God Almighty determinedly ordained al-‘Adl and Iḥsān when he said: “God commands al-‘Adl [Justice] and Iḥsān [Spiritual Excellence].”
As to the issue of spirituality, it is extensively discussed in Islamic circles. One could hardly find a sermon, a written piece or a discussion that doesn’t broach “the spiritual void” and the need for “spiritual training.”
Whereas the issue of justice is surrounded by such a thick veil of silence to the extent that if it wasn’t for what we read from our brothers in Tunisia: “The Movement for Islamic Trend”, the talk about social justice, supporting the oppressed and “the struggle for the underprivileged” would be a sheer monopoly of the political left.
Meanwhile, Islamists believe they can overstep the issue by the mere statement that there is no social-class distinction in Islam and that Islam does justice to the oppressed. No one cares to explain how classes don’t exist in Islam, what Islam exactly… the Islam of the Qur’ān or the one on the ground? And no one cares to mention how to restore justice according to Qur’ānic standards, nor the means to such return.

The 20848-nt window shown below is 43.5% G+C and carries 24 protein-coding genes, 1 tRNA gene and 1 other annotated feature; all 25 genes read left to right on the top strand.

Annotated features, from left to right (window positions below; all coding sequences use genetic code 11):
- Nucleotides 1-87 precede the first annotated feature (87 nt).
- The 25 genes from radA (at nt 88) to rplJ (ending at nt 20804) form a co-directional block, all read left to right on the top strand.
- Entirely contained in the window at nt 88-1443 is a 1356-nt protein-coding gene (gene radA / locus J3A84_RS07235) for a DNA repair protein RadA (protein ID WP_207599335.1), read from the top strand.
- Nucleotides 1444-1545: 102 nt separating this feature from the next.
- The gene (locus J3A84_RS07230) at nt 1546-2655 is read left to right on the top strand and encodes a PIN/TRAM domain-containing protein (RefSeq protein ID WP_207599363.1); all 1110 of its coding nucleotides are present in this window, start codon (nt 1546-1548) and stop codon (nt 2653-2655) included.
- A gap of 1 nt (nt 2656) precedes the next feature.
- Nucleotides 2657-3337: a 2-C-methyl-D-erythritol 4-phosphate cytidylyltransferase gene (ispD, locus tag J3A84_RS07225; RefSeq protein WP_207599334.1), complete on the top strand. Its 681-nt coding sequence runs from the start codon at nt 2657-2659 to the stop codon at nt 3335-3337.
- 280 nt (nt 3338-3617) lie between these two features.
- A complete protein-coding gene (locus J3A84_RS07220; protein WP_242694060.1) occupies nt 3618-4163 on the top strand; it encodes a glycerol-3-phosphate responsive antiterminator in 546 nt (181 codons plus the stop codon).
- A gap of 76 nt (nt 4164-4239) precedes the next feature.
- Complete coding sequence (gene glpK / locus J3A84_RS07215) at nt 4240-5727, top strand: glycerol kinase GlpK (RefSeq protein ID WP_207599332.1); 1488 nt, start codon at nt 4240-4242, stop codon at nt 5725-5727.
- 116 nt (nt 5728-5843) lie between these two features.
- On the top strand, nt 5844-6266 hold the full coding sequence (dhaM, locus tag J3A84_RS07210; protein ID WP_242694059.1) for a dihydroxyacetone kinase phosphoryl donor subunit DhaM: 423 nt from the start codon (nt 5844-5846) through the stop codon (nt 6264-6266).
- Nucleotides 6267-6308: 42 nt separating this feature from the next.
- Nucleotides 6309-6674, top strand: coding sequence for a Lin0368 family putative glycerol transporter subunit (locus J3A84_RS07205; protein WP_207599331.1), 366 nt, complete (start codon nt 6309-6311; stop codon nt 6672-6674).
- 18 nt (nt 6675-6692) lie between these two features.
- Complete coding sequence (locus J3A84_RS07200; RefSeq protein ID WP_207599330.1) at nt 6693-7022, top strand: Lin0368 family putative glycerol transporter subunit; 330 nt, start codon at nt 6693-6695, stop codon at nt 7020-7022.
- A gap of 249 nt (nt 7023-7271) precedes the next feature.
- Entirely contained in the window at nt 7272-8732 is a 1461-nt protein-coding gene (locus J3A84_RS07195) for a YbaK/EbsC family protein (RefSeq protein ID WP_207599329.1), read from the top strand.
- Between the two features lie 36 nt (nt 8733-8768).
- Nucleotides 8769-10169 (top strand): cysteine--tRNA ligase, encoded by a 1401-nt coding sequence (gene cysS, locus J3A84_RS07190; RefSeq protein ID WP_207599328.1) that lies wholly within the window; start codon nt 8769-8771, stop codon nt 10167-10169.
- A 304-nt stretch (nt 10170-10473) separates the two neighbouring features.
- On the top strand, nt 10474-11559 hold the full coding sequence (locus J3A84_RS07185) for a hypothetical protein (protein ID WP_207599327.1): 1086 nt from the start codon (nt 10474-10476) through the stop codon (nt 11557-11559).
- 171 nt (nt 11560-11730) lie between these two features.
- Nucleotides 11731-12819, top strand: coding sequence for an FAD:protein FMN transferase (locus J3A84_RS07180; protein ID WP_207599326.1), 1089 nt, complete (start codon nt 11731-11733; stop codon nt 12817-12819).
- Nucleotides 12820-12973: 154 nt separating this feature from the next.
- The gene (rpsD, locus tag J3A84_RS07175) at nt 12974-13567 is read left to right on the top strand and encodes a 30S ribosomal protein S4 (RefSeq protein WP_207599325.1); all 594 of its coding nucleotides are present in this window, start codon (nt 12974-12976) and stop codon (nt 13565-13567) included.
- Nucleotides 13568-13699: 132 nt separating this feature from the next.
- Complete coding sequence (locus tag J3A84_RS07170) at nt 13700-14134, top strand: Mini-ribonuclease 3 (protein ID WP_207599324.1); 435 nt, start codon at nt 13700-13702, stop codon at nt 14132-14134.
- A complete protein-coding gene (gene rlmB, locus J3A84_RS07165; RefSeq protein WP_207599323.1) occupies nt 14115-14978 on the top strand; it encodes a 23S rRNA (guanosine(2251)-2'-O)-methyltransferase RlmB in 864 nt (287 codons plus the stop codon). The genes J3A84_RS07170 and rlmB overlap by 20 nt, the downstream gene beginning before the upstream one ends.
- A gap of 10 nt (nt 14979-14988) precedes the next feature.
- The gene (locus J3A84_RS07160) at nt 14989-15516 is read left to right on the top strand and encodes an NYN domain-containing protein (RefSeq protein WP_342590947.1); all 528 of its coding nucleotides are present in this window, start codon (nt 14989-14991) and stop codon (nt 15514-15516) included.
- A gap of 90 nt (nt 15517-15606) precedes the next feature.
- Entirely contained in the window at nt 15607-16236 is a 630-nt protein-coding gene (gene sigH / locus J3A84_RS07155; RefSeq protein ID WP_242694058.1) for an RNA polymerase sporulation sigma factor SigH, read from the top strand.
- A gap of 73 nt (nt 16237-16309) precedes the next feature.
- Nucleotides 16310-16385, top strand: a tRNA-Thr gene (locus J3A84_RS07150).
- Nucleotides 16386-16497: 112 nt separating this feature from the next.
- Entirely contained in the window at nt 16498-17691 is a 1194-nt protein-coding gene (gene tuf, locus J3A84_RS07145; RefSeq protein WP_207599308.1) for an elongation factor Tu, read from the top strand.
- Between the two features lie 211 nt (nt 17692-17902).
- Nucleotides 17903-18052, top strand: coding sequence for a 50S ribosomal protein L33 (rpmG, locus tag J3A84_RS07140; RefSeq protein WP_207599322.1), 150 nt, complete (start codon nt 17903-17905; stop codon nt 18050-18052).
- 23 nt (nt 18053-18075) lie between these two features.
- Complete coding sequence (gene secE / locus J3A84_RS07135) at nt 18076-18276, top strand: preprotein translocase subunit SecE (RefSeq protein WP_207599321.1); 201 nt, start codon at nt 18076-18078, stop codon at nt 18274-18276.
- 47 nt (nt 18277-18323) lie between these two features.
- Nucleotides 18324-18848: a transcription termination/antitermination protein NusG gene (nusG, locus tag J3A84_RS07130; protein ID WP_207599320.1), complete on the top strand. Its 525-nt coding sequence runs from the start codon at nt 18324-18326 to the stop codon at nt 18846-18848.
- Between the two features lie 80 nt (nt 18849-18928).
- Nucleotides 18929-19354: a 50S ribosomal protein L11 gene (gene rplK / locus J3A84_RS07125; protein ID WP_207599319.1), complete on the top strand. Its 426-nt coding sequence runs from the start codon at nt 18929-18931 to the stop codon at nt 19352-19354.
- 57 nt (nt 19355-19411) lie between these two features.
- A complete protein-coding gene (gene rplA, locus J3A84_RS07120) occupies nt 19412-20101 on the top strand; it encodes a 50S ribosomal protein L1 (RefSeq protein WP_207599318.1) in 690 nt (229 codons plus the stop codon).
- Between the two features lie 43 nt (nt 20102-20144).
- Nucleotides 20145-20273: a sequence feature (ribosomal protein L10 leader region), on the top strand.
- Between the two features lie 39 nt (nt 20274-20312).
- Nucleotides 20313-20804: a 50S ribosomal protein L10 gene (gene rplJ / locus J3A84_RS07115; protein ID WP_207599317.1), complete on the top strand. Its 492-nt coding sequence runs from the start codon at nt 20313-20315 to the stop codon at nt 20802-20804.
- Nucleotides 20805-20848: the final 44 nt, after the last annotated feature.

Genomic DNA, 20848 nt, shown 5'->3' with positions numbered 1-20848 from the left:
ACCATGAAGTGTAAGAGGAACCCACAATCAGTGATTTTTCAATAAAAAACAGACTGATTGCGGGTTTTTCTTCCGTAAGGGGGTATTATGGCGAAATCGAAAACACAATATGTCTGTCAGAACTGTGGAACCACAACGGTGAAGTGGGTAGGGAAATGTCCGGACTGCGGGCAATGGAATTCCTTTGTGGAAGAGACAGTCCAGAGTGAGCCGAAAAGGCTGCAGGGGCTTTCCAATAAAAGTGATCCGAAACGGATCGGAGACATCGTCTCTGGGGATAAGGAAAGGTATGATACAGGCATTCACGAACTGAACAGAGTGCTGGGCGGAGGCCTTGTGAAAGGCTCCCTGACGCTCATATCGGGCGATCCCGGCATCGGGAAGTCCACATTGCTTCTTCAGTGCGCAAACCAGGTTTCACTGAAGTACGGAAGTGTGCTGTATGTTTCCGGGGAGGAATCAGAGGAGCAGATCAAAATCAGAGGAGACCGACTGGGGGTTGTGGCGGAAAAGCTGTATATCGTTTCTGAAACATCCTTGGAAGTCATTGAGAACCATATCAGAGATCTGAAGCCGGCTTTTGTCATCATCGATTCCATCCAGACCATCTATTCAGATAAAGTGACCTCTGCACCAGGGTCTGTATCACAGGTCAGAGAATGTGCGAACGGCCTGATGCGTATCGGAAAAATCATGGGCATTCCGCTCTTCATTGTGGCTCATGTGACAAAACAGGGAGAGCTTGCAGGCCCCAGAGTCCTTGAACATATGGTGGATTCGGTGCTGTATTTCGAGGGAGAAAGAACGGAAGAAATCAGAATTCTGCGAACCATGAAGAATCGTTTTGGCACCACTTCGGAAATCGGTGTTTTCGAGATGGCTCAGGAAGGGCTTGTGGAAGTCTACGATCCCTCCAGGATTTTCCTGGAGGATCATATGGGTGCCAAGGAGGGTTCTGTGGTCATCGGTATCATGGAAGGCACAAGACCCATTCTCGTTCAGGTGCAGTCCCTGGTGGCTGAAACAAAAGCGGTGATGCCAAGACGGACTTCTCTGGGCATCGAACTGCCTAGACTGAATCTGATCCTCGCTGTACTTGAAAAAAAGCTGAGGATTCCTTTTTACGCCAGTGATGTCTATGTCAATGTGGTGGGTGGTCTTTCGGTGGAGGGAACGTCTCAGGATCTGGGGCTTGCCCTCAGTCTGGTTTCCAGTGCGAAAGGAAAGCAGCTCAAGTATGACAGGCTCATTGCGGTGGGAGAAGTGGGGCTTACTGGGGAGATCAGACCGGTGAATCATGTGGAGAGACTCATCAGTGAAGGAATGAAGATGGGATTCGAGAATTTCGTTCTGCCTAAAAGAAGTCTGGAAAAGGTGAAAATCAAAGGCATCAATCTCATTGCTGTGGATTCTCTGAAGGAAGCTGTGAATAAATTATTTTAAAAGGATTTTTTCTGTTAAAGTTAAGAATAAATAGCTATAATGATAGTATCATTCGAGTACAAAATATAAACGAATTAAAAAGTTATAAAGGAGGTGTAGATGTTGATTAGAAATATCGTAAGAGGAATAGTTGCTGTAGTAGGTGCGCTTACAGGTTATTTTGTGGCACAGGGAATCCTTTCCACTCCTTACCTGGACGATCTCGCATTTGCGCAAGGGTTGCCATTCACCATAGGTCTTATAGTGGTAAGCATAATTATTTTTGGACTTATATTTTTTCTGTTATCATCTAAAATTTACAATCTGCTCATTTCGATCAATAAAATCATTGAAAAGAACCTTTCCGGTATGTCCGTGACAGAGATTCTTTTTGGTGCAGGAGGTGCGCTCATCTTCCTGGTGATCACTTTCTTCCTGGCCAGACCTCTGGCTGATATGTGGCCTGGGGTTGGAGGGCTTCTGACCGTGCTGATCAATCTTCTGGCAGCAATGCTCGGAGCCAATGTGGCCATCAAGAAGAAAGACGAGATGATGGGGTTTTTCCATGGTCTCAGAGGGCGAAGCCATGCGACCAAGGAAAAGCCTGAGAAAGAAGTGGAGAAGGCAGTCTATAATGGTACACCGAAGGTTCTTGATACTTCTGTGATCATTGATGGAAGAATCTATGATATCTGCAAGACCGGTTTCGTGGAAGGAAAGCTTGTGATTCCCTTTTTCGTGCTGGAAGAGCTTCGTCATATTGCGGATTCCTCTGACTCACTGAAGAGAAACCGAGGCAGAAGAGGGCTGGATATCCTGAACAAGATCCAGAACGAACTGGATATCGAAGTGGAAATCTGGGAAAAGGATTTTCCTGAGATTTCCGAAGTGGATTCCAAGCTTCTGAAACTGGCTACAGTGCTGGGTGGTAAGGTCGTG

We ask God Almighty, brothers and sisters, to support us in taking on the issues of justice and Iḥsān as a name and a motto that sum up our program, after the Minhāj clarified the principles of Islam and requirements of iman and Iḥsān?
Complaining from spiritual aridity and lack of imān does not bring about imān and piety. Books and lectures are not very useful in this regard either. Only hearing words and following the best among them helps. The Messenger of God –God bless him and grant him peace- tells us in a reported ḥadīth that Iḥsān is to worship God as if you see Him, for if you don’t see Him then truly He sees you.” Why do observers and new comers then scold us for worshipping God, and making our worship an undivided whole? Whether it is the work of the mūmin in his day and night, his steadfastness and distinctiveness, his manners and spending, his study and trade, the consecration of his time to God’s remembrance and the call to him and finally his consistency in doing what is right when observed and when not.
Some would rather not hear about remembering God, loving God, drawing nearer to God, crying from fear of God. And these usually are people who don’t heed the plea of the underprivileged and are oblivious of the meaning of arrogance and the schemes of its practitioners.
Brothers and sisters, we adopt the motto of Justice and Spirituality [al-‘adl wa-l Iḥsān] so that our banner wildly flutters the way our hearts flutter from love of God, from love for the sake of God, from humility with believers, from love of the poor and struggle in the cause of God and theirs.
We claim justice and spirituality to make public our address in the street of politics; an address that draws its originality from Qur’ān and its realism from our outrage about the violations committed by the opulent upper-class against God and his servants.